If the United States hopes to weather the pandemic with a stable medical system and food supply, Congress must act to protect the immigrant workforce—even if the Trump administration will not. On May 5, bipartisan Senate leaders introduced a promising new bill to dedicate fifteen thousand employment-based visas to immigrant doctors and twenty-five thousand visas to foreign-born nurses. The Healthcare Worker Resiliency Act [PDF] would help the U.S. medical response to COVID-19, providing needed reserves as countless health-care workers contract the virus and hospitals manage staffing shortages

If meat processing plants are essential, employers should be required to provide protective equipment, paid sick leave, and workers’ compensation

Congressional leaders should also legislate new emergency workplace protections for meat processing and migrant workers, where employees work elbow to elbow, unable to socially distance. If meat processing plants are essential, employers should be required to provide personal protective equipment, paid sick leave to employees, and workers’ compensation to employees who contract the coronavirus at work. State Department H2 visa changes to wave in-person interviews for lawful seasonal farm workers are a positive development by the Trump administration, but these already-vulnerable workers also need access to health care and the ability to take paid leave when they become ill, instead of infecting their coworkers. Additional funding is also needed to support the Occupational Safety and Health Administration and other state agencies that protect worker safety, so oversight authorities can adequately respond to local workplace outbreaks.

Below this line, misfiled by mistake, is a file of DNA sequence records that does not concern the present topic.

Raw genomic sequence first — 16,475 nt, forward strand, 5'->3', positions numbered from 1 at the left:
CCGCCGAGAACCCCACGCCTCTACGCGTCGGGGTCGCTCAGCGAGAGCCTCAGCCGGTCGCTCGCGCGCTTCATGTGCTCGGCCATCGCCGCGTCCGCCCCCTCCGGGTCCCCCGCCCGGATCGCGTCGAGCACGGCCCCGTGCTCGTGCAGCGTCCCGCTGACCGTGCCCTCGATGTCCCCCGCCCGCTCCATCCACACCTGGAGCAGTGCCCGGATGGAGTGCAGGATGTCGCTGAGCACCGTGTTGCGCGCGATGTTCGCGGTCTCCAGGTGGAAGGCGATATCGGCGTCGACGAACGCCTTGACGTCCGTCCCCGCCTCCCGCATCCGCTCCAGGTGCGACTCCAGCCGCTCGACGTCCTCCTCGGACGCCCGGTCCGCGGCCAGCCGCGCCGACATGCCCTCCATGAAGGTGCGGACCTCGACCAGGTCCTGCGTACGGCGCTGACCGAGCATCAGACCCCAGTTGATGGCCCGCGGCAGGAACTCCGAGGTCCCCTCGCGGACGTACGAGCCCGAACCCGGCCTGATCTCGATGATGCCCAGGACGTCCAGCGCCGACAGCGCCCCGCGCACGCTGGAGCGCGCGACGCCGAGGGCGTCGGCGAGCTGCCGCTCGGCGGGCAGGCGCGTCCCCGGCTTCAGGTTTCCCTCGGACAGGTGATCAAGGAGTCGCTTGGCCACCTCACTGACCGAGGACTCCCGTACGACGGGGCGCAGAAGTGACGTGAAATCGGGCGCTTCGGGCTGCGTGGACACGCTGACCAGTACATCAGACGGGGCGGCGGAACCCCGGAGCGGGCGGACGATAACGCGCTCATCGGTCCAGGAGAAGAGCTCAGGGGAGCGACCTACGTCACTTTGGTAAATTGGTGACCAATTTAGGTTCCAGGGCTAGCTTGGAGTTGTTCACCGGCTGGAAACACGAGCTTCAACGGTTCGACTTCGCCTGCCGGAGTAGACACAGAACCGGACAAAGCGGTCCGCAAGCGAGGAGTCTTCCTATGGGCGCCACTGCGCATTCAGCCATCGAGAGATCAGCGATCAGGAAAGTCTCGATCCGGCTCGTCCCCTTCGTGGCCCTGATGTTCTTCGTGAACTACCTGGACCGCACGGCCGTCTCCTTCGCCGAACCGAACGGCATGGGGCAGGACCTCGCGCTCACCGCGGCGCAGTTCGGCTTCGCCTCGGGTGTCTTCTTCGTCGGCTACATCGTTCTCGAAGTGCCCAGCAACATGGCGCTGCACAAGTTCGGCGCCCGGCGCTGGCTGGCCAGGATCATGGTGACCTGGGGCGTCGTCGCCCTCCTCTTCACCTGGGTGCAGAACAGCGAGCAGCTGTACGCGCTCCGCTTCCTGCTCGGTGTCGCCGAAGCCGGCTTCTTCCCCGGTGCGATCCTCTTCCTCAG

The photo shows a funeral with numerous people weeping for their lost loved one. A casket stands close to the camera, ready to be lowered into the ground.
Family members of JBS USA meat packing plant employee Saul Sanchez attend his funeral after he died of coronavirus disease (COVID-19) in Greeley, Colorado, on April 15, 2020. REUTERS/Jim Urquhart

COVID-19 has laid bare the United States’ own unspoken economic caste system, revealing how easily essential workers can be abandoned for the sake of political expediency. Restricting immigration or closing borders will not help America’s pandemic responseour house is already on fire. On April 27, CBS reported that 20 percent of all cases of the novel coronavirus in Guatemala were found among people the United States had recently deported and who had contracted it here.

Should human rights and economic arguments not win the day with American policymakers, maybe fear of running out of food or nurses will

In April, British Prime Minister Boris Johnson praised the two immigrant nurses who helped save his life from COVID-19, saying, “It’s hard to find the words to express my debt.” Still frail from his recuperation in a National Health Service intensive care unit, Johnson recognized what the Trump administration has not: that immigrants critically support our national response to COVID-19. Should human rights and economic arguments not win the day with American policymakers, maybe fear of running out of food or nurses will.

The photo shows the prime minister at a podium speaking forcefully.
Britain's Prime Minister Boris Johnson speaks outside 10 Downing Street after recovering from the coronavirus disease (COVID-19) in London on April 27, 2020. REUTERS/John Sibley

Meighan Stone is a senior fellow in the Women and Foreign Policy program at the Council on Foreign Relations and the former president of the Malala Fund.

Haydn Welch is a program coordinator with the Women and Foreign Policy Program at the Council on Foreign Relations.

Most Popular